LeBron James is arguably the best basketball player on the planet. “King James” is also 26-years-old, handsome, articulate, marketable, and just downright, slap-your-momma cool. His body is a genetic wonder, perfectly designed to play basketball as well as anyone in history. He grew up in Akron, Ohio, and has played in nearby Cleveland for the first seven years of his already-celebrated career, averaging an absurd (for this time period) 27.8 points, 7 rebounds, and 7 assists per game.
No athlete of James’ caliber means as much to a city as he does to Cleveland. The cold, shrinking community is home to some of the most depressing teams in sports: the Browns (NFL), Indians (MLB), and Cavs (NBA). LeBron’s very presence and ability virtually guaranteed them that their championship drought might soon come to an end. All he needs is a cohesive and able supporting cast, capable coaching, and time.
But LeBron might be leaving.
James’ contract with Cleveland has expired, and teams across the league have been awaiting the moment for at least two years. The New York Knicks, New Jersey Nets, Chicago Bulls, and Miami Heat have all cleared salary cap space for King James, and all will be competing for his interest this off-season.
His options break down this way:
1. Chicago (The Winning Option) – James would be immediately be surrounded by an exceptional core of young, talented players, including Derrick Rose, Joakim Noah, Kirk Hinrich, and Luol Deng. Simply put, Chicago seemingly gives James his best bet at winning a championship in 2011. Of course, comparisons with another number 23 would intensify, but if James is most concerned with winning, it would be easiest wearing black and red.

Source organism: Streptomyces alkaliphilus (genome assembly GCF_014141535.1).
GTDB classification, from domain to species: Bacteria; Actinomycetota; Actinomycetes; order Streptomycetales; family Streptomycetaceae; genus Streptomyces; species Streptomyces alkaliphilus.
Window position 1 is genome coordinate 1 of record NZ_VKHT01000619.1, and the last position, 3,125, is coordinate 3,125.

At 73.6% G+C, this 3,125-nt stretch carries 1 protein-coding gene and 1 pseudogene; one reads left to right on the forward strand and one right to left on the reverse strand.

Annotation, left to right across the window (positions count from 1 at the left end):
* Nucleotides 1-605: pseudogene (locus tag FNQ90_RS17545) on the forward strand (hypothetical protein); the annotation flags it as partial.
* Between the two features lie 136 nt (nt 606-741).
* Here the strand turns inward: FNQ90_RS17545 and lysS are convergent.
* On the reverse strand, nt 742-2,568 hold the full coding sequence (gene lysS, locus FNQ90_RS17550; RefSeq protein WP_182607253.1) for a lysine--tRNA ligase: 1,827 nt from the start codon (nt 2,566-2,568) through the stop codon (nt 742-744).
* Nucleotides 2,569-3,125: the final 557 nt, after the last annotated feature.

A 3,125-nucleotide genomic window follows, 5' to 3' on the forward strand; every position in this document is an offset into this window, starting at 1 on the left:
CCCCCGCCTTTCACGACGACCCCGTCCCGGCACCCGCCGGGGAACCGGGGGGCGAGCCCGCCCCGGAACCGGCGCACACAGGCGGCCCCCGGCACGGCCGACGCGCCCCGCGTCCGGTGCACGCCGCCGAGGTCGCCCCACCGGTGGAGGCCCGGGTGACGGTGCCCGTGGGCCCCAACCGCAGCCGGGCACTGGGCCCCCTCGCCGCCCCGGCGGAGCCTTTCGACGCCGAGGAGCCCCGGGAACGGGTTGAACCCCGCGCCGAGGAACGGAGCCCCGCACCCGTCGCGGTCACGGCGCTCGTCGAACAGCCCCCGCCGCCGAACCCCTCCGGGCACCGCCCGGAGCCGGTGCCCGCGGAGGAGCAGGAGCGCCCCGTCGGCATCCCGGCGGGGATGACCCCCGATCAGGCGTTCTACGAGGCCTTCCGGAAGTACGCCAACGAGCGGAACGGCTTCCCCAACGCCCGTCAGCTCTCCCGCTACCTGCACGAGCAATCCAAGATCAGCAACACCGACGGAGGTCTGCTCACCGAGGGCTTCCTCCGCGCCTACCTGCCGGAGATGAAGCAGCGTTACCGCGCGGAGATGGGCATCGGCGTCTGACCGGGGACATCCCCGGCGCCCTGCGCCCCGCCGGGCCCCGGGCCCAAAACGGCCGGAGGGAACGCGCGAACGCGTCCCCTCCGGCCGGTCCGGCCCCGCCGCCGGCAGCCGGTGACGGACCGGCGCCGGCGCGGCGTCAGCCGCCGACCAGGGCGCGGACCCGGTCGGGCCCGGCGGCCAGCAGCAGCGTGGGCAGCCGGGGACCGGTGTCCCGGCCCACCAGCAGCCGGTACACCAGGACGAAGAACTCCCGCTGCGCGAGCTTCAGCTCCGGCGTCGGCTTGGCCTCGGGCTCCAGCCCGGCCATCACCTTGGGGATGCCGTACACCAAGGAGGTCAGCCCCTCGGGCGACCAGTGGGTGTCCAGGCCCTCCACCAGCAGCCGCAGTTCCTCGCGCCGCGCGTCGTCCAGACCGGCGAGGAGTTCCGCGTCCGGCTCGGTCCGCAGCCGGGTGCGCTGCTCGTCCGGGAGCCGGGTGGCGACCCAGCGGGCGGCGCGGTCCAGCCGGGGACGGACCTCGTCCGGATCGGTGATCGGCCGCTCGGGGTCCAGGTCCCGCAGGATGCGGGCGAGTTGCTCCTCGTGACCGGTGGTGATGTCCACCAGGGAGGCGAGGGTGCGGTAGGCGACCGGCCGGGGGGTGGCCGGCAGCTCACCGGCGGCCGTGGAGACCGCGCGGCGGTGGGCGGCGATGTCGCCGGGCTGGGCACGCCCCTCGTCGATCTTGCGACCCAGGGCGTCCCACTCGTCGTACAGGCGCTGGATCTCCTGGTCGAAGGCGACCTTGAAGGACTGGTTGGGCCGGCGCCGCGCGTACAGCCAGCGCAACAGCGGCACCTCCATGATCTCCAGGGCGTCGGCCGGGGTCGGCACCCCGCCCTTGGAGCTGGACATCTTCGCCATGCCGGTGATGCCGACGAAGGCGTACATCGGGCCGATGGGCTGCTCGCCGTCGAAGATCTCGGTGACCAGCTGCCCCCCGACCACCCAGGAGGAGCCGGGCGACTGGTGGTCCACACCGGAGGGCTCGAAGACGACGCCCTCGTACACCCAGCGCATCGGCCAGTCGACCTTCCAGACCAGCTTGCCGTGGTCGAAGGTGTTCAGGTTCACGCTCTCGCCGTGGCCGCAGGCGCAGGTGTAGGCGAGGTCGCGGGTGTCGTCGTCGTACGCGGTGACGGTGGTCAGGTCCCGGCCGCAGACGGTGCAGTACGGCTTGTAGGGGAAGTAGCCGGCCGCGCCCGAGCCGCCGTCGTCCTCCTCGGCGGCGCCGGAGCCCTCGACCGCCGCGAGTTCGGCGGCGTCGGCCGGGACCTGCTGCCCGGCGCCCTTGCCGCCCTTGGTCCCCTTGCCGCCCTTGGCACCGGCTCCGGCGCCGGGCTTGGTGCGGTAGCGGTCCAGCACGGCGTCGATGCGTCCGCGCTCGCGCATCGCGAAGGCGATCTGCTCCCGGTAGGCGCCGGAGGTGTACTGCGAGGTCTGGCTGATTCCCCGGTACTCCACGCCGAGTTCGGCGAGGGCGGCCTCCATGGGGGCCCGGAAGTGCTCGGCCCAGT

2. New York (The Fame Option) – None of the previously mentioned teams have been as bold as the Big Apple in their determination to win the Summer of 2010 sweepstakes. The Knicks are a team with a proud history, but have been unable to win a championship since 1973; LeBron is believed to be capable of changing their history.
Side note: the Knicks are my most hated team in the NBA. I blame their fans.
3. New Jersey (The Stupid Option) – The Nets are moving to Brooklyn (and might even change their nickname). Having recently bought by a bizarre Russian billionaire, the Nets have plenty of cap space for LeBron, but they play second fiddle in the region, and offer little more than a “New York Lite” option. Don’t bite, LeBron. Forget what Rocky IV tried to teach you; in real life you can’t trust the Russians. Ever.
4. Miami (The Buddy Option) – Dwyane Wade loves Miami. Miami loves D-Wade. D-Wade loves LeBron. LeBron loves D-Wade. Miami wants LeBron. Does LeBron want Miami? Will Smith thinks so, but I think it’s best if the two superstars maintain a long-distance relationship. They’d just get in each other’s way.
5. Cleveland (The Loyal Option) – If LeBron wins in New York, he’ll be New York’s most recent hero. If he wins in Chicago, he’ll still pale in comparison to MJ unless he wins as many titles. If he wins in Miami, the city will barely notice. If he wins in Cleveland, he’ll be the most popular Ohioan in history, period.
His birthday would become an official state holiday. Parents across the state will name their boys “LeBron” for the next 25 years. People would collapse in the streets with tears of joy running down their cheeks.
But it would symbolize something greater than a win: it would say “our favorite son was born here, grew up here, lived here, played here, rejected the fame and adoration of the larger cities, and brought us what we’ve painfully desired for years: a championship. He is one of us!”
People desire money, comfort, and adoration, but they respect loyalty. LeBron is already the most marketable figure in the game of basketball, but a move to New York (or to a lesser extent, Chicago) would ensure even greater financial opportunities. To deny the allure of the Big Apple would be to deny the power of his own ego.
Woodrow Wilson said, “Loyalty means nothing unless it has at its heart the absolute principle of self-sacrifice.” To resist the pull of New York and Chicago and instead remain committed to bringing Cleveland a championship would be the most selfless and loyal act that the sporting world has seen in many years.
Everyone respects loyalty.
LeBron: stay home, push yourself further to win, and retire happy as Cleveland’s eternal hero.